Comcast CFO: Declining Disc Sales Alter Theatrical Slate24 Sep, 2013 By: Erik Gruenwedel
Michael Angelakis says incoming Universal Studios CEO Jeff Shell will incorporate cable background guiding film studio going forward
Ongoing declines in sales of new-releases movies on disc prompted Universal Studios to revamp its 2013 theatrical slate, including delaying animation releases and upping sequels, Comcast CFO Michael Angelakis told an investor group.
Comcast owns NBC Universal, which includes Universal Studios and Universal Studios Home Entertainment.
Speaking Sept. 24 at the Goldman Sachs Communacopia confab in New York, Angelakis said the slowdown in packaged media sales has resulted in “structural challenges” at the studio, including both at the marketing and creative levels.
Specifically, the studio delayed the release of Despicable Me 2 spinoff Minions in 3D from December to next summer, forcing Illumination Entertainment animation unit to push back its release. At the same time, Angelakis said Universal focused on sequels, including upping the release of Fast & Furious 6 in May.
The CFO said the challenge at first was recognizing internally that there were issues around the deterioration of DVD sales, and then how should the studio build a theatrical slate that has modest risk and incremental upside.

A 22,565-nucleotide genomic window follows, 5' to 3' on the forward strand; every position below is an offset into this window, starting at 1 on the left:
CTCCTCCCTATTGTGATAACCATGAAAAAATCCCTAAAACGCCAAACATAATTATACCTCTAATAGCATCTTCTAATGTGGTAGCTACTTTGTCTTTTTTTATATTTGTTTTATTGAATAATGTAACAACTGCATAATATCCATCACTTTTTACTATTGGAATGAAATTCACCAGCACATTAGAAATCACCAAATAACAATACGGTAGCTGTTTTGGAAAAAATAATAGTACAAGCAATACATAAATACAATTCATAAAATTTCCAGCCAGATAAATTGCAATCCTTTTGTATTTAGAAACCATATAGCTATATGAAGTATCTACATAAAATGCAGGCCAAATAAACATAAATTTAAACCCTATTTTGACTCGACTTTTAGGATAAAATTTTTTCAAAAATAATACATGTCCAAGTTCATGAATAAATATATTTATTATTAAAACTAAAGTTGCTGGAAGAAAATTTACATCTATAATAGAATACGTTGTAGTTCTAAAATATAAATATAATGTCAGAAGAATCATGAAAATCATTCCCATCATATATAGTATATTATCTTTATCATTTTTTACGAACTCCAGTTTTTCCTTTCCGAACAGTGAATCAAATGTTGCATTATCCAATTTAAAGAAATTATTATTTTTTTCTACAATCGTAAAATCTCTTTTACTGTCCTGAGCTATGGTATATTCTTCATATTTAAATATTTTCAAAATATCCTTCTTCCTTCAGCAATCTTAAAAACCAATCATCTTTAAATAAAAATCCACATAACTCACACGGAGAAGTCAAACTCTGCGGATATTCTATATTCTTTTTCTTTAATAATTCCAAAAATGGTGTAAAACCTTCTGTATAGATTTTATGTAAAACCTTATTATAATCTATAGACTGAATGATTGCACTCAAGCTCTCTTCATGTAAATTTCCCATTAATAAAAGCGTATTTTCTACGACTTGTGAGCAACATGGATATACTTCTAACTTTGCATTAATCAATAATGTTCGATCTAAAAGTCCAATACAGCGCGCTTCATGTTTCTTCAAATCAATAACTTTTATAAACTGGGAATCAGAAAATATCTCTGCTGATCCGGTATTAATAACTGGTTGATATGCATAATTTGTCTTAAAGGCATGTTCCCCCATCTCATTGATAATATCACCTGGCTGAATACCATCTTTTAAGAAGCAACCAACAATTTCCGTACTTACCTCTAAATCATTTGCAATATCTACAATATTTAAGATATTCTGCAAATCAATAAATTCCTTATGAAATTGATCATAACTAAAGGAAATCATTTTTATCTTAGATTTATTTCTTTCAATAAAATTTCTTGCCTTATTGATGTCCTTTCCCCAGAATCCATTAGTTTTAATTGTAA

“I think we’ve actually done well with that this year,” Angelakis said.
Indeed, the studio a year ago lost about $70 million cash flow through the third quarter, compared with a gain of about $100 million cash flow this year, according to Angelakis.
Earlier this month, Comcast named veteran TV executive Jeff Shell to run Universal Studios, effectively replacing longtime studio boss Ron Meyer.
Angelakis said Shell’s European experience would work well with Universal Studios since an increasing percentage of studio revenue is coming from abroad.
“International, obviously, is a much bigger component now of the business, so I think Jeff is a terrific executive,” he said.
The CFO expects Shell to implement changes at the studio in order to “take on” the aforementioned challenges. Indeed, veteran home entertainment executive Craig Kornblau last week assumed additional duties, including overseeing digital distribution.
“We really want to run a profitable film studio,” Angelakis said.